Zeros on School Assignments

Now secondary educators may be in the habit of handing out zeros to irresponsible students but I am not aware of too many elementary educators who have the nerve to make that move.  Personally I have never given out a zero (an R as in Remedial, sure) unless it was a PM benchmark for reading….and that has only happened once with a child who simply cannot read a word of english even though it is her first (and only) language.

Clearly many parents would be up in arms about handing out a zero to an elementary school child and perhaps this is reasonable to an extent: primary and even junior grade students require consistent adult supervision in order to complete assignments and hand them in on time.  Missing deadlines and handing in barely completed work tends to reflect home life, not the child’s capabilities or interest in school projects. watch RSA animate – changing Educational paradigms 

Grades 7 and 8 however may be a different story.  By that age, most kids should be able to sit down and study on their own.  Years of parental supervision of 12 and 13-year-olds in terms of homework habits should ensure enough responsibility in these students that assignments will get completed unless difficulty level impedes achievement.  In this case, there are many options that can be put into place to address academic difficulty and usually this procedure is put in place years before children enter the intermediate grades. watch the conciolio – parents advocating for student excellence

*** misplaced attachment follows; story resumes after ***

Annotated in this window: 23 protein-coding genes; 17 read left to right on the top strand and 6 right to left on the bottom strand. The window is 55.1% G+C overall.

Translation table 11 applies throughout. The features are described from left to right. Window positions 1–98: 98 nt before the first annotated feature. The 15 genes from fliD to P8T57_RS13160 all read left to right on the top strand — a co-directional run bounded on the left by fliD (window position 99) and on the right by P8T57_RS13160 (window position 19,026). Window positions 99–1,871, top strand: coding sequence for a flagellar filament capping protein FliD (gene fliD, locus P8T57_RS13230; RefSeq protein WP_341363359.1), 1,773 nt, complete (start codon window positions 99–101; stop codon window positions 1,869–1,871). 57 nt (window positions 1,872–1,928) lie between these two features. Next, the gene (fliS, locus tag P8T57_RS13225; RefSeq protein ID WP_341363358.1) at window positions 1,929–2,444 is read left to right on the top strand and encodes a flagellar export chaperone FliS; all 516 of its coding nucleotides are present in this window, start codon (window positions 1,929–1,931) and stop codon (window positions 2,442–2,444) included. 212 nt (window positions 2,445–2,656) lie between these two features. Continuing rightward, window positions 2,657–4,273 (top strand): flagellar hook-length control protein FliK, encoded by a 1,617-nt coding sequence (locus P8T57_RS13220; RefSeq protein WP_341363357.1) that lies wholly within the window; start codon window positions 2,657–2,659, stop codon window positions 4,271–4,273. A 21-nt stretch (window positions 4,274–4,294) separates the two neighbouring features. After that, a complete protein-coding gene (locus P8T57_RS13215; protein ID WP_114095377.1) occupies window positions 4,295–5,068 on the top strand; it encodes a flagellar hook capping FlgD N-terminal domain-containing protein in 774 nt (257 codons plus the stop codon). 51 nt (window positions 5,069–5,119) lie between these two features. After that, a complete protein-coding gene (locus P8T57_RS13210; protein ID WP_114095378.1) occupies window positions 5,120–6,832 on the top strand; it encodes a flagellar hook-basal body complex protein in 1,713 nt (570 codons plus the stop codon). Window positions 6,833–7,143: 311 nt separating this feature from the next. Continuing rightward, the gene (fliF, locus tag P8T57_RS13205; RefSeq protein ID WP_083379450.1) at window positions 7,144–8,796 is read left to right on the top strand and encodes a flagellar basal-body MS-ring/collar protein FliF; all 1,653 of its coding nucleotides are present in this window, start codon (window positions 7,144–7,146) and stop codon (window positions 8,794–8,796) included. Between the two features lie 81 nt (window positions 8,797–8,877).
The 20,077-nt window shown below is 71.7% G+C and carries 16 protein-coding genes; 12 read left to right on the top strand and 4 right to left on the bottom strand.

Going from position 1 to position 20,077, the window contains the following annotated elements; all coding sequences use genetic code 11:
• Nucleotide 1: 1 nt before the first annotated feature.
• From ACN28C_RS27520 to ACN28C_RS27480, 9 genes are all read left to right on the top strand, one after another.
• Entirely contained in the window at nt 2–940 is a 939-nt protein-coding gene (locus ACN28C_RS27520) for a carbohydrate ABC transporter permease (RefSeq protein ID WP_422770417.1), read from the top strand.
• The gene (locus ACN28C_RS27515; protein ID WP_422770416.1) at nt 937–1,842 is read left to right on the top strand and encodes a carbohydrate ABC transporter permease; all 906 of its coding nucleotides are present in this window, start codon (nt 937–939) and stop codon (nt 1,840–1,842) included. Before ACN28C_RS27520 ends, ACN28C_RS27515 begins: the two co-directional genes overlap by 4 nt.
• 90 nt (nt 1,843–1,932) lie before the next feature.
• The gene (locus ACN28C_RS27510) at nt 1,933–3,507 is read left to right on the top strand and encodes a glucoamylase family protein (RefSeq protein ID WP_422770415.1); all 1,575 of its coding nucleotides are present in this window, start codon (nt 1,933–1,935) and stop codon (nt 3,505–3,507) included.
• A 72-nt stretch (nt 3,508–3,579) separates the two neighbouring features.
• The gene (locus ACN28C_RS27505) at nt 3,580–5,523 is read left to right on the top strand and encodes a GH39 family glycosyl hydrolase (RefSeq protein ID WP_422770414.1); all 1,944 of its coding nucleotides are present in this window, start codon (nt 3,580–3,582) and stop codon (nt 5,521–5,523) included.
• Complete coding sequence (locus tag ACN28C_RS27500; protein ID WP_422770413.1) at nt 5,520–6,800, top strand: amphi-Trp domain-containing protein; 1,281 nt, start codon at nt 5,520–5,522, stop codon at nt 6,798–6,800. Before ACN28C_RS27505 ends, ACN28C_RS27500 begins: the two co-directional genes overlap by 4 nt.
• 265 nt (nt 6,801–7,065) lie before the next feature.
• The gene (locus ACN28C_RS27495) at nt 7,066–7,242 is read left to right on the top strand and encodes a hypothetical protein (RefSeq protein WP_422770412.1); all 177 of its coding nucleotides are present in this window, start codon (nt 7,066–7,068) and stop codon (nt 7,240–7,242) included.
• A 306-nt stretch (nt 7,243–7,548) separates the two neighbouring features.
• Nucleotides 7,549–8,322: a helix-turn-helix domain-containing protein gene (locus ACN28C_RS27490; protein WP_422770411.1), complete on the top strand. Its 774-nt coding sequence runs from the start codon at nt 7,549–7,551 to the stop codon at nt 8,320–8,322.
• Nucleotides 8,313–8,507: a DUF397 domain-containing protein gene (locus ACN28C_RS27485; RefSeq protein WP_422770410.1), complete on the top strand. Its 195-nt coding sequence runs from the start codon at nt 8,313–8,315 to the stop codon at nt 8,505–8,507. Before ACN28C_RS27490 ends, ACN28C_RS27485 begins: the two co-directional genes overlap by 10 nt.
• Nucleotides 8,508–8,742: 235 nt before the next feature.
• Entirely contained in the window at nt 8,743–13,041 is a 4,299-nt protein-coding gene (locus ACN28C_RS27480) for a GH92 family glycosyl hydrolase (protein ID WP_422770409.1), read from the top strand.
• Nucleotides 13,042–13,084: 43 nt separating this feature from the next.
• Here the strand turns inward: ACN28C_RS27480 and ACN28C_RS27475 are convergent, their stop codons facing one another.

Breaking down assignments into sections that are granted varying deadline dates is an interesting option that could indeed eradicate the grading of a zero on a student’s paper or test. There are many other options that can assist children in meeting deadlines with quality work, however by high school if this system isn’t already in place, necessary effort and attitude can eradicate this possibility. In other words, it can be very difficult to get a student’s achievement back on track when a teacher is dealing with that student’s “zero” interest in school.  watch edmonton teacher mike tachynski

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